The humanitarian power of big data
Big data can provide insightful solutions for businesses in many different industries. As a few recent projects show, big data might be able to benefit humanitarian life-saving strategies and bring peace to embattled parts of the world. As researchers and experts in many different fields are able to access and utilize big data from many different sources to inform their work, they are discovering ways in which analytics can create positive socio-cultural change.
International humanitarian advocate Patrick Meier recently wrote on Forbes about 'crisis maps,' tools for solving social problems with data. Innovations like crisis maps are fairly new, developed using open source big data insights. Real-time social communications converge with ethnographic and geographic research to provide insight during disastrous events.
"Crisis-mapping platforms display eyewitness reports submitted via e-mail, text message, and social media. The reports are then plotted on interactive maps, creating a geospatial record of events in real time," wrote Meier.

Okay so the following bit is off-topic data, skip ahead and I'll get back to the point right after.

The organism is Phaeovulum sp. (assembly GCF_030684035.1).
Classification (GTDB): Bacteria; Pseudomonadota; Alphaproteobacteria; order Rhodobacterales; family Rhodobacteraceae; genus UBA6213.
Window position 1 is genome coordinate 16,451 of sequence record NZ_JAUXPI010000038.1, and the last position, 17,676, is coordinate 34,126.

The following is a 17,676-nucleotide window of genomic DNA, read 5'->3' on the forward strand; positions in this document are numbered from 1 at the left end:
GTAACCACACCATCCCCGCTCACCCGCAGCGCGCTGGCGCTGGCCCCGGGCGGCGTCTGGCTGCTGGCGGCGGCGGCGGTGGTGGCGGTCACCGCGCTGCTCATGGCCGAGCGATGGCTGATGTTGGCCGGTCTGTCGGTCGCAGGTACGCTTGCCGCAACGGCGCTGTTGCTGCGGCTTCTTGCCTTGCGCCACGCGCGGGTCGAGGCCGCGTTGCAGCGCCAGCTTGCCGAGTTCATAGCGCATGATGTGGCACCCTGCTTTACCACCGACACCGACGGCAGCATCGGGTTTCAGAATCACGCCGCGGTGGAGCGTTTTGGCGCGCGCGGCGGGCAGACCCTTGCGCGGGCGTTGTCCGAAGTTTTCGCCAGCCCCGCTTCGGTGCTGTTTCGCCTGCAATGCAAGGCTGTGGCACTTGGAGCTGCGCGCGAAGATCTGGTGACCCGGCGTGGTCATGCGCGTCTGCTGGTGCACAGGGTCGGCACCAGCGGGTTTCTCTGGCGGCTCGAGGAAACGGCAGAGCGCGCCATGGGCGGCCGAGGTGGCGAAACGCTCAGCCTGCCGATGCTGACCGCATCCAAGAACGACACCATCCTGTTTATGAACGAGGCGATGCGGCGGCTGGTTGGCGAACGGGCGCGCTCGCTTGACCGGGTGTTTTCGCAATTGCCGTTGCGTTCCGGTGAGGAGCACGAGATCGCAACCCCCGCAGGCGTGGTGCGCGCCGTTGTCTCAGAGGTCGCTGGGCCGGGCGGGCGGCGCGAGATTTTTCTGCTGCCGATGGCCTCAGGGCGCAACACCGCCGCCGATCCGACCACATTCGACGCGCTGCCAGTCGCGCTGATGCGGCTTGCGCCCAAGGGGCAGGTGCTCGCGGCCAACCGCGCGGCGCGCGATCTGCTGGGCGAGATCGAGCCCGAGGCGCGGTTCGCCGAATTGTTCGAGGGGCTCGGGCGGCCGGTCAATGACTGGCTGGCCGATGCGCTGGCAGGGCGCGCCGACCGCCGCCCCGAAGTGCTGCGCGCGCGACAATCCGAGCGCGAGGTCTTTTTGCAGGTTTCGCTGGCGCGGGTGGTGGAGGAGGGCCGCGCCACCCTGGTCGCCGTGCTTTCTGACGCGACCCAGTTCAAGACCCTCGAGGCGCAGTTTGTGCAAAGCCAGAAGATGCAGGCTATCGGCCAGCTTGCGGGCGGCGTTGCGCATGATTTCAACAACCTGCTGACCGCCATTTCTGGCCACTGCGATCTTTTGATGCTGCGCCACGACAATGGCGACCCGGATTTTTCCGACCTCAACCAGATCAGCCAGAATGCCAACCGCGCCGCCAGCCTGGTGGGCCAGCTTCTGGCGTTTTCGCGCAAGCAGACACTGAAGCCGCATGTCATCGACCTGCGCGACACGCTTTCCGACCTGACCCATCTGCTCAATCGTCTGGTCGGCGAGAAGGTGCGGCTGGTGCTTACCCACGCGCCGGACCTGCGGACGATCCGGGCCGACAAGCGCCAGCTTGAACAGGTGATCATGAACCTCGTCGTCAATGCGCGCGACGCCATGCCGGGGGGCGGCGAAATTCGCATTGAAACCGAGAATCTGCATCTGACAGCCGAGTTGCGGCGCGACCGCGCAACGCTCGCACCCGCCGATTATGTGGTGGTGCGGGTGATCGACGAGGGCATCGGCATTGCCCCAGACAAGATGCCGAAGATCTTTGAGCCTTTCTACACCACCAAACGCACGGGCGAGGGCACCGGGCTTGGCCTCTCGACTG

One platform cited by Meier for its influence in responding to global conflict was Ushahidi, an interactive-mapping platform that was used to gather and plot eyewitness reports for 2008 protests in Kenya that followed presidential elections, and again after the 2010 earthquake in Haiti.
"Once these reports were manually collated and plotted on the Ushahidi platform, they became a live crisis map of urgent humanitarian needs. For example, the map showed exactly where victims lay buried under the rubble of collapsed buildings, and where medical supplies needed to be delivered," wrote Meier.
Can big data help to keep the peace?
The precarious balance of thwarting conflict from starting and escalating is a difficult task, but CNN's Tara Kangarlou reported that the U.S. State Department has been using information gleaned from big data analysis in its strategies. The recently created Conflict and Stabilization Operations office uses sourced information to target areas where physical violence might present a threat.
"CSO analyzes 'large data sets' as well as 'civil society' generated data - essentially the sum of patterns, human behaviors, electronic signals, social media elements and everything tangible that creates masses of technological and non-technological data," Kangarlou reported.
These big data sets have furnished the CSO with fairly accurate information about many potential dangers, like timing of defections and growing factions – as well as predictions like when allies would offer support. These insights allow military operatives to quash potential violence preemptively, as a result saving lives, energy and money. The big data approach has improved communications and strategy in a top-down manner, Kangarlou wrote.